Biopharmaceutical and diagnostic companies from around the world have come together to call for improved incentives to develop antibiotics that fight superbugs.
At the World Economic Forum in Davos, Switzerland, 85 biopharmaceutical and diagnostic companies signed an industry declaration on combating antimicrobial resistance.
The Declaration by the Pharmaceutical, Biotechnology and Diagnostics Industries on Combating Antimicrobial Resistance was also signed by 9 industry associations from across the global pharmaceutical, diagnostics, and biotechnology industries in 18 different countries. The Review on Antimicrobial Resistance, which is not a signatory to the declaration, has assisted in its development and supports its aims, and is hosting the declaration on its website on behalf of the signatory companies.
The declaration is hoped to be a major step forward in establishing a global response to the challenges of drug resistance.
The declaration’s signatories call on governments to work with them to develop new and alternative market structures that provide more dependable and sustainable market models for antibiotics, and to commit the funds needed to implement them.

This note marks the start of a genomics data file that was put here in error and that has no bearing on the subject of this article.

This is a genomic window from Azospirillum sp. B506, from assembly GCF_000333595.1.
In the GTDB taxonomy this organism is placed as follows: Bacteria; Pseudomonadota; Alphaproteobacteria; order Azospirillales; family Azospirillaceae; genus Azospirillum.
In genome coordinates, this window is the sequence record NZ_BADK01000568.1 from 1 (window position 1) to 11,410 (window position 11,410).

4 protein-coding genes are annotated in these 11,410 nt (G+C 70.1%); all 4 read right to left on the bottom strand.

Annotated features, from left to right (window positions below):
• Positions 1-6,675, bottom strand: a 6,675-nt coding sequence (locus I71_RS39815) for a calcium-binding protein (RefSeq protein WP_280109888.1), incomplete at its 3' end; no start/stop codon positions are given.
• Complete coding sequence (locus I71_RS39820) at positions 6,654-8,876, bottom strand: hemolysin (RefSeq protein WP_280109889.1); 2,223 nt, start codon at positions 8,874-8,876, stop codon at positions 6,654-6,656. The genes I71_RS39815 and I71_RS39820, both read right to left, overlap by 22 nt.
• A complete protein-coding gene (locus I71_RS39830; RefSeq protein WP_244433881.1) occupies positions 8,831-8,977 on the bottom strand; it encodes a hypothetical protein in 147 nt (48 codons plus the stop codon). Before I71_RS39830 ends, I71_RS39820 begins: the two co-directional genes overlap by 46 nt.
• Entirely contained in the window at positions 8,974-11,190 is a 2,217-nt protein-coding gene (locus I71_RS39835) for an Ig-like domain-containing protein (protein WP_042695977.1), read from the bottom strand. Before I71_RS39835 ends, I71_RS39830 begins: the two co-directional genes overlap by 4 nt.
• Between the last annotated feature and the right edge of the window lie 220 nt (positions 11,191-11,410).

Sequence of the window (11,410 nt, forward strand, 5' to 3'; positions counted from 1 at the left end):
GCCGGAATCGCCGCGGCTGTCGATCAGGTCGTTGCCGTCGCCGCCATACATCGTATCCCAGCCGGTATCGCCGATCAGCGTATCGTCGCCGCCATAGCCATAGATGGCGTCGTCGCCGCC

Coupled with safeguards to support antibiotic conservation, these mechanisms are needed to provide incentives for companies to invest in research and development (R&D) to overcome the challenges of antibiotic discovery and development. These include mechanisms to ensure that, where appropriate, the pricing of antibiotics more adequately reflects the benefits they bring, and novel payment models that reduce the link between the profitability of an antibiotic and the volume sold. An integral part of these models is a reduced need for promotional activity by companies.
The declaration sets out a commitment to action on drug resistance across 3 broad areas:
“We echo the Declaration’s call for governments and payers to create a sustainable and predictable market that supports innovation and investment in the development of new products to combat antimicrobial resistance while also maintaining safeguards for their appropriate use,” BIO President and CEO Jim Greenwood, said in a statement. “To accomplish these critical goals, the value assigned to antibiotics, diagnostics, vaccines and other novel products addressing antimicrobial resistance should reflect the benefits they bring to society and the investment required for their creation.”